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Introduction to proposed DoD standard H-FP (RFC0928) Disclosure Number: IPCOM000004341D
Original Publication Date: 1984-Dec-01
Included in the Prior Art Database: 2000-Oct-09
Document File: 19 page(s) / 58K

Publishing Venue

Internet Society Requests For Comment (RFCs)

Related People

M.A. Padlipsky: AUTHOR


Status Of This Memo

This text was extracted from a ASCII document.
This is the abbreviated version, containing approximately 5% of the total text.

Network Working Group M. A. Padlipsky

Request for Comments: 928 Mitre Corp.

December 1984


Status Of This Memo

This RFC suggests a proposed protocol for the ARPA-Internet

community, and requests discussion and suggestions for improvements.

Distribution of this memo is unlimited.

Important Prefatory Note

The broad outline of the Host-Front End Protocol introduced here and

described in RFC 929 is the result of the deliberations of a number

of experienced H-FP designers, who sat as a committee of the DoD

Protocol Standards Technical Panel under the author's chairmanship.

The particular protocol to be described is, however, the result of

the deliberations of a small, ad hoc group, who sat as a de facto

subcommittee of the H-FP committee, also under the author's

chairmanship. The protocol, then, follows the consensus of the full

group as to what the new H-FP should "look like," but has not

benefitted from painstaking study by a large number of experienced

H-FP designers and implementers. (It has been looked at before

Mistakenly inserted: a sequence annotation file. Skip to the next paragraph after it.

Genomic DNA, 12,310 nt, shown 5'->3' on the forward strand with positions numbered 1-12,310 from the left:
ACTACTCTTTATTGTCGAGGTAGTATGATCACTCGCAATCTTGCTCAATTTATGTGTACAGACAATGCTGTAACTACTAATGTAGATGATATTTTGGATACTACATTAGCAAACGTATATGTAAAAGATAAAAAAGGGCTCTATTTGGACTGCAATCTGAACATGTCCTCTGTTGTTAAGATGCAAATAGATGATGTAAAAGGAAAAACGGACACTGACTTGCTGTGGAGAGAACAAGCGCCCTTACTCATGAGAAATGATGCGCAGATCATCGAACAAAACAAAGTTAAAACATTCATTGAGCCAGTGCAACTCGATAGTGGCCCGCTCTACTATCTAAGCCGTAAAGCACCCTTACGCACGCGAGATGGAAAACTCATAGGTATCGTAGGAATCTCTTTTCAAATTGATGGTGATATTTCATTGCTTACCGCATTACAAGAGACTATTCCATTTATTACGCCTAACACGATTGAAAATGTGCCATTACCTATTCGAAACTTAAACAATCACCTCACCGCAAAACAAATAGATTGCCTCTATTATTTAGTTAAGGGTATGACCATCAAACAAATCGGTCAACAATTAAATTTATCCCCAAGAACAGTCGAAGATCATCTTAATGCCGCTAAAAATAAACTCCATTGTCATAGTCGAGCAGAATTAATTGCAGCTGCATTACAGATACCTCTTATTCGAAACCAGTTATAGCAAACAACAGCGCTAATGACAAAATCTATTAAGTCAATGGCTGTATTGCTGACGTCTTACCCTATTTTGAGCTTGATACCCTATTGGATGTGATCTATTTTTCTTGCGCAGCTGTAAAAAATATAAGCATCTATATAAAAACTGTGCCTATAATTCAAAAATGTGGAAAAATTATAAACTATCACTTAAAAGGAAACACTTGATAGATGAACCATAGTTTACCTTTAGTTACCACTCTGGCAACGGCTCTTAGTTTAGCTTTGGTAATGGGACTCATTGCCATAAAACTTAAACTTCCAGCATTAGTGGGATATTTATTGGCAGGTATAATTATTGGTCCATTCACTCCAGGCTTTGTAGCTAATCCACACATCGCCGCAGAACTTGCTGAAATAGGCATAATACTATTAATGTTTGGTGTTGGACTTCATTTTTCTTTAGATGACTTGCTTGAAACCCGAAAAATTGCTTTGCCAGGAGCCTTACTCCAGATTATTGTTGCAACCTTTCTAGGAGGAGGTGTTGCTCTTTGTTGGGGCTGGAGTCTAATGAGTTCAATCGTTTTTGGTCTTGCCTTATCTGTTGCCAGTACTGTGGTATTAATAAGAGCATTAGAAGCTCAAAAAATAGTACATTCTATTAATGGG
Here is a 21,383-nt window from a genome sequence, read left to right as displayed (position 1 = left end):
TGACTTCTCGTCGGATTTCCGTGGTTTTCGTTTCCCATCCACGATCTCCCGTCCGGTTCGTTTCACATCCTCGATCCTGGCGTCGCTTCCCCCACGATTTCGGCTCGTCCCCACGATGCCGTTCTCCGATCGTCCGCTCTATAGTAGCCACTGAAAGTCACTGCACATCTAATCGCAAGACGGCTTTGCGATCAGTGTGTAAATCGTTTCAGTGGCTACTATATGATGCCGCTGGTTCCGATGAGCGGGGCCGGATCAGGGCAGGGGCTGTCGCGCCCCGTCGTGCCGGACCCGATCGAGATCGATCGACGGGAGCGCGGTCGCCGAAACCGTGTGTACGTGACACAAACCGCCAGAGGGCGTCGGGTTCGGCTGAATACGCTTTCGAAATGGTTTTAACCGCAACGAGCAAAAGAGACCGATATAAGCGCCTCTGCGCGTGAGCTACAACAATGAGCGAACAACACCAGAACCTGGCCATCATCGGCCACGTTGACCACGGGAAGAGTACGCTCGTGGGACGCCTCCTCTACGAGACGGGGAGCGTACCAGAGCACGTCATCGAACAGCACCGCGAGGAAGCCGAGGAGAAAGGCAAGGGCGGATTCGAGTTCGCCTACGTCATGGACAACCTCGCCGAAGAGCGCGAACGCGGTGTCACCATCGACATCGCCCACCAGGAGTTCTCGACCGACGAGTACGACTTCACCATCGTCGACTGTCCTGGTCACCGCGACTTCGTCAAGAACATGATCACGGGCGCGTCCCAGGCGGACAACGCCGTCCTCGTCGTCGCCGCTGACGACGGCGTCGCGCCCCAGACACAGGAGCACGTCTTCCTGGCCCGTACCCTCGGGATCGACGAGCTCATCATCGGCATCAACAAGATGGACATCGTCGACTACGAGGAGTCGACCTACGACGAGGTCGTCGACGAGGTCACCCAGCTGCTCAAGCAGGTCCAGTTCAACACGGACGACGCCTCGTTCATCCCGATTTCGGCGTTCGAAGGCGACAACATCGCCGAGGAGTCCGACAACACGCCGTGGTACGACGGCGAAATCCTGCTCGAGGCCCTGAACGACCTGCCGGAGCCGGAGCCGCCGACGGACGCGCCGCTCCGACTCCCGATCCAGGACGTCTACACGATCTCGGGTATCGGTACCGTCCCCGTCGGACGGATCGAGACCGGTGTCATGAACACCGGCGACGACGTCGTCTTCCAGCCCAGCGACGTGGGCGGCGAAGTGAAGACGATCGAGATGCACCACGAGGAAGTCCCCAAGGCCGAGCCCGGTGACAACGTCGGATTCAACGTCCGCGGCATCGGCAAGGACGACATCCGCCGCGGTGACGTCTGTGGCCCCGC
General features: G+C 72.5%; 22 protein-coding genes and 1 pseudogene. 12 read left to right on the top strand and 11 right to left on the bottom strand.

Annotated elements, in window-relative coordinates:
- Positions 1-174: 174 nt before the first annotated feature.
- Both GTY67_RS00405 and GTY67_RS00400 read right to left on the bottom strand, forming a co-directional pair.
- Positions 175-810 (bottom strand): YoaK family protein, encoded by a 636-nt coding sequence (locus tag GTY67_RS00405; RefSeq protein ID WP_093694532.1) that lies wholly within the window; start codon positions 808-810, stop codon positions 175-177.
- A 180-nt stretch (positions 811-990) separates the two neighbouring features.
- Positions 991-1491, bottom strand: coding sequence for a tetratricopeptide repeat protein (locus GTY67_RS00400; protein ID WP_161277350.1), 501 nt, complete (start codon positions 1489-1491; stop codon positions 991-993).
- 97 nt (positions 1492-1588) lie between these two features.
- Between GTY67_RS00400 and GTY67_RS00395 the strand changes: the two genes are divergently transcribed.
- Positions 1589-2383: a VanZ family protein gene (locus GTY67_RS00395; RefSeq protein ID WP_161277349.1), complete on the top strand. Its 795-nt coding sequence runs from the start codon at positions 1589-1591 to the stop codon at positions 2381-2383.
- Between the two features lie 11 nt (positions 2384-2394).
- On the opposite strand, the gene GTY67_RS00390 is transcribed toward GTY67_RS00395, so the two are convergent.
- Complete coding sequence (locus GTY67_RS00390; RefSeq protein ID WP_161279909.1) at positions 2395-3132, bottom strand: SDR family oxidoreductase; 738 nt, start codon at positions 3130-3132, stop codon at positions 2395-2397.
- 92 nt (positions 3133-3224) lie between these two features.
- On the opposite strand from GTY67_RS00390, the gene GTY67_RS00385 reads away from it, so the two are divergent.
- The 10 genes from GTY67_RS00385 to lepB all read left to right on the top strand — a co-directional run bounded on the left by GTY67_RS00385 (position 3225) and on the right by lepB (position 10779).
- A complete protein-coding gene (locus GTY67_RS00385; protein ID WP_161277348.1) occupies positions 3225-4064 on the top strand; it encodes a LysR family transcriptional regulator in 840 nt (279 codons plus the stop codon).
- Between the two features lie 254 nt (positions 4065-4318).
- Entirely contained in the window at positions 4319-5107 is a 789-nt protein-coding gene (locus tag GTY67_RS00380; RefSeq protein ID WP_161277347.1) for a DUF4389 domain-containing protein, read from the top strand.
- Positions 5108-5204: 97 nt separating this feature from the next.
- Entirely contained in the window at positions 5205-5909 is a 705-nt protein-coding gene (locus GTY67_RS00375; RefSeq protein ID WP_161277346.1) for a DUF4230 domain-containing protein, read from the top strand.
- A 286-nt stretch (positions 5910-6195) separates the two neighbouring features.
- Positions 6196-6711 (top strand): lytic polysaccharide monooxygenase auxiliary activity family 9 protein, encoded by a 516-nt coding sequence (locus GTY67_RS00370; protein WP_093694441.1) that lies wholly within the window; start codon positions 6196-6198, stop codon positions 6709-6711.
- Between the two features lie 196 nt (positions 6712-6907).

release as an RFC by several of them, though.) Even if that were not

the case, it would still be the intent of the designers that the

protocol be subjected to multiple test implementations and probable

iteration before being agreed upon as any sort of "standard".

Therefore, the first order of business is to declare that THIS IS A

PROPOSAL, NOT A FINAL STANDARD, and the second order of business is

to request that any readers of these documents who are able to do

test implementations (a) do so and (b) coordinate their efforts with

the author (617-271-2978 or Padlipsky@USC-ISI.ARPA.).

Historical/Philosophical Context

Late in May of 1971, the author was presenting a status report on

whether the Multics ARPANET implementation would be ready by the

July 1 deadline declared by the sponsor earlier that month. Some

controversy developed over the fact that the Multics "NCP" (Network

Control Program--actually a blanket term covering the Host-Host and

Host-IMP protocol interpreters) did not queue requests for

connections. As the specification explicitly declared the topic to

be one of implementors' choice, the author attempted to avoid the

argument by asking the interrogator what he was up to these days.

The answer was, "Oh, I'm working on the High-Speed Modular IMP now"

(later the Pluribus IMP). And the proverbial coin dropped: The

author replied, "I've got a great idea. Now th...